Presentation #223.02 in the session New Worlds/Time Domain: Stars and Solar System.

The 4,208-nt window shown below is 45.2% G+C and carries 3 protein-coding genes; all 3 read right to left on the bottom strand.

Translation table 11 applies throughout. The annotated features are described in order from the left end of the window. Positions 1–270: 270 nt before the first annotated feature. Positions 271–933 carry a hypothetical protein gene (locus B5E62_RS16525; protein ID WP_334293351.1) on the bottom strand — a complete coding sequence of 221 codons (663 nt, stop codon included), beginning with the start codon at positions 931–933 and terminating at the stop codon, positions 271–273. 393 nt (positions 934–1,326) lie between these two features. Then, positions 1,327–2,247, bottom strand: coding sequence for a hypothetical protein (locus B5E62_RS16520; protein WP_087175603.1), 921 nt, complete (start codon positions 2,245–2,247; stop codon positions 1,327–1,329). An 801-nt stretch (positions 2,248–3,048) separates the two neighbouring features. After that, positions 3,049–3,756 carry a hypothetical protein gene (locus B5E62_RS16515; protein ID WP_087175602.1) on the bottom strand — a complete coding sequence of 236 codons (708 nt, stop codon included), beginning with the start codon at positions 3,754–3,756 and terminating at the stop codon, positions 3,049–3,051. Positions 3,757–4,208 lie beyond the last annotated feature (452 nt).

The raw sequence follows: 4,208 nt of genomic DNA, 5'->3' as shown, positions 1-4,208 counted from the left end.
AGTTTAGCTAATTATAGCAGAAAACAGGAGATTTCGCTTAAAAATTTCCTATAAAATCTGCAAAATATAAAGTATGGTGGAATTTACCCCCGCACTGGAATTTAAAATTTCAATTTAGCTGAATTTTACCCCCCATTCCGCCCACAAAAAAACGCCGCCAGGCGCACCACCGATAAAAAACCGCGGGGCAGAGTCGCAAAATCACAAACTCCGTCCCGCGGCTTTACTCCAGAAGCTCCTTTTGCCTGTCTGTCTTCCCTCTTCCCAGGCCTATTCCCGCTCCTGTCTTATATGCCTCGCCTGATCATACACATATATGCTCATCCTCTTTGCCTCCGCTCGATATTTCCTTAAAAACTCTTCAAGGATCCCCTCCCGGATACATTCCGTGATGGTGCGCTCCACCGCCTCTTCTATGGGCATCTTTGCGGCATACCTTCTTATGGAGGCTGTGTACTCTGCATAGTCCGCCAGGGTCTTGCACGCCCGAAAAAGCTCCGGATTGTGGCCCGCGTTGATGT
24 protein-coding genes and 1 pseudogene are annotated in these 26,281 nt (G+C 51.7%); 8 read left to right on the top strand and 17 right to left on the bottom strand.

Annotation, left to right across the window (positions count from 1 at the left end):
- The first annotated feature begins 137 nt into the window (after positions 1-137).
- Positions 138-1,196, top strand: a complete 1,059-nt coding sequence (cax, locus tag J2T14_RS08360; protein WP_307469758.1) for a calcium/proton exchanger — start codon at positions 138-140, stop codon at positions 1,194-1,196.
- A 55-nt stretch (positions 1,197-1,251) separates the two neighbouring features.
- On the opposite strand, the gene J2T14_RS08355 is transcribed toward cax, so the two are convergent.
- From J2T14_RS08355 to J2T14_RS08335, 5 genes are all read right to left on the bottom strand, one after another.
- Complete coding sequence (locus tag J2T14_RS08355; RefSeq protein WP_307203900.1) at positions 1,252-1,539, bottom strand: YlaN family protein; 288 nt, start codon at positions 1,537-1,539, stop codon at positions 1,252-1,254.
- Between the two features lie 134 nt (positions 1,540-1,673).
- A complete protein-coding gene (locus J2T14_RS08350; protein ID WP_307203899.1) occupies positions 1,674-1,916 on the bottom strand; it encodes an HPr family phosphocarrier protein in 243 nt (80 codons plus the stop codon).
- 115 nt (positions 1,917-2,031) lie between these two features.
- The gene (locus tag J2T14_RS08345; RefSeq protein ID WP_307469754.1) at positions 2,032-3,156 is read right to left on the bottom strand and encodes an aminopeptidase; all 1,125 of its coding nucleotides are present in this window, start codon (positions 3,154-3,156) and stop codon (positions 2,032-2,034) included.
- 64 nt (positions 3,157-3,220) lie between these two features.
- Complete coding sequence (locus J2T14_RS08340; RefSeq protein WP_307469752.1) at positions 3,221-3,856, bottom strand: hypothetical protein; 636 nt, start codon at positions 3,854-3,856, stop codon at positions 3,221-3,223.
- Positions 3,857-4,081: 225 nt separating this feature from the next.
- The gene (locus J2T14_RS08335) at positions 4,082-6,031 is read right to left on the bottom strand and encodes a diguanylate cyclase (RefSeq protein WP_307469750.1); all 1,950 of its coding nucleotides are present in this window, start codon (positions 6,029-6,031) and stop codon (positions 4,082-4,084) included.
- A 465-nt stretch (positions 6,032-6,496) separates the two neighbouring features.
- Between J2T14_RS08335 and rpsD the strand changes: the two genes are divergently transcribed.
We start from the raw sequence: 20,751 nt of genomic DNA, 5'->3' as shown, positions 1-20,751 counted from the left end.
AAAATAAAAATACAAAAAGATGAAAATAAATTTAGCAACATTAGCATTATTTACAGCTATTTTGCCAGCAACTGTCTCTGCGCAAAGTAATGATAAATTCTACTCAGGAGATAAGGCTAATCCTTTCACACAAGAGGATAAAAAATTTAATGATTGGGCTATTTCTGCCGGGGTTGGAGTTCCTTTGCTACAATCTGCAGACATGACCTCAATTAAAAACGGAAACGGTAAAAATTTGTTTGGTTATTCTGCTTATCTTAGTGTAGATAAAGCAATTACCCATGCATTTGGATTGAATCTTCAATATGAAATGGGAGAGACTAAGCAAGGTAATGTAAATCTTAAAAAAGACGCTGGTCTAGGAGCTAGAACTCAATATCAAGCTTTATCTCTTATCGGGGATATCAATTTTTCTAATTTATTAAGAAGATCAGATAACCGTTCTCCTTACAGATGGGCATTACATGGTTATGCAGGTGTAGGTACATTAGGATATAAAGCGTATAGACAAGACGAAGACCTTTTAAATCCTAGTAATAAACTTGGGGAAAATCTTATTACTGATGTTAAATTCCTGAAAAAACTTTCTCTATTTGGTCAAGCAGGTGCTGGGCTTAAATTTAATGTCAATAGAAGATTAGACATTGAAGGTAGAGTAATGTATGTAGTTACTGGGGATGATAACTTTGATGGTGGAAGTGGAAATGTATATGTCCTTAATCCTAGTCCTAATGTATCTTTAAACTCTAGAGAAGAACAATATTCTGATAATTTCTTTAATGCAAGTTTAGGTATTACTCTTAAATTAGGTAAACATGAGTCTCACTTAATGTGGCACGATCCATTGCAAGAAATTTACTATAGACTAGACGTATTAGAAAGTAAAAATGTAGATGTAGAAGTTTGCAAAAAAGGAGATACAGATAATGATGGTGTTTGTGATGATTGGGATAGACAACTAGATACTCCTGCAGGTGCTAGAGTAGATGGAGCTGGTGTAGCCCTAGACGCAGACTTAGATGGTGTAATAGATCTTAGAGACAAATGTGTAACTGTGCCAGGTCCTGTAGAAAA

Thermonuclear runaways (TNRs) on the surfaces of white dwarf (WD) stars accreting matter in close binary systems produce classical nova explosions that may play an important part in producing some of the isotopic anomalies that are present in the remnants of the primitive solar system. We review the use of infrared (IR) photometric and spectroscopic observations to quantify the physical parameters of classical nova outbursts and to assess their contributions to the interstellar medium (ISM) where star formation occurs. Metal abundances in the ejecta can be deduced from dust emission features and metallic forbidden line emission. The observations described here also provide basic information about the TNR that causes the nova explosion, the chemical composition of the WD upon which the TNR occurs, and the nature of the WD’s progenitor star. We show that some recent bright novae have ejected shells that are extremely overabundant in C, N, O, Ne, Mg, Al, and Si. The properties of dust grains produced by novae are reviewed and compared to those of the dust grains observed in preplanetary nebulae and dust grains released from comet nuclei. By analogy to novae, supernovae (both Types I and II) and stellar mergers produce ejecta that enrich the ISM and contribute the building blocks of life and planets to new stellar and planetary systems. We review observations of novae made with the Spitzer Space Telescope and the NASA Stratospheric Observatory for Infrared Astronomy (SOFIA). We anticipate the impact that these observations will have on the definition of proposed FIR Probe missions, such as the PRobe far-Infrared Mission for Astrophysics (PRIMA), that will observe novae, stellar mergers, and supernova explosions.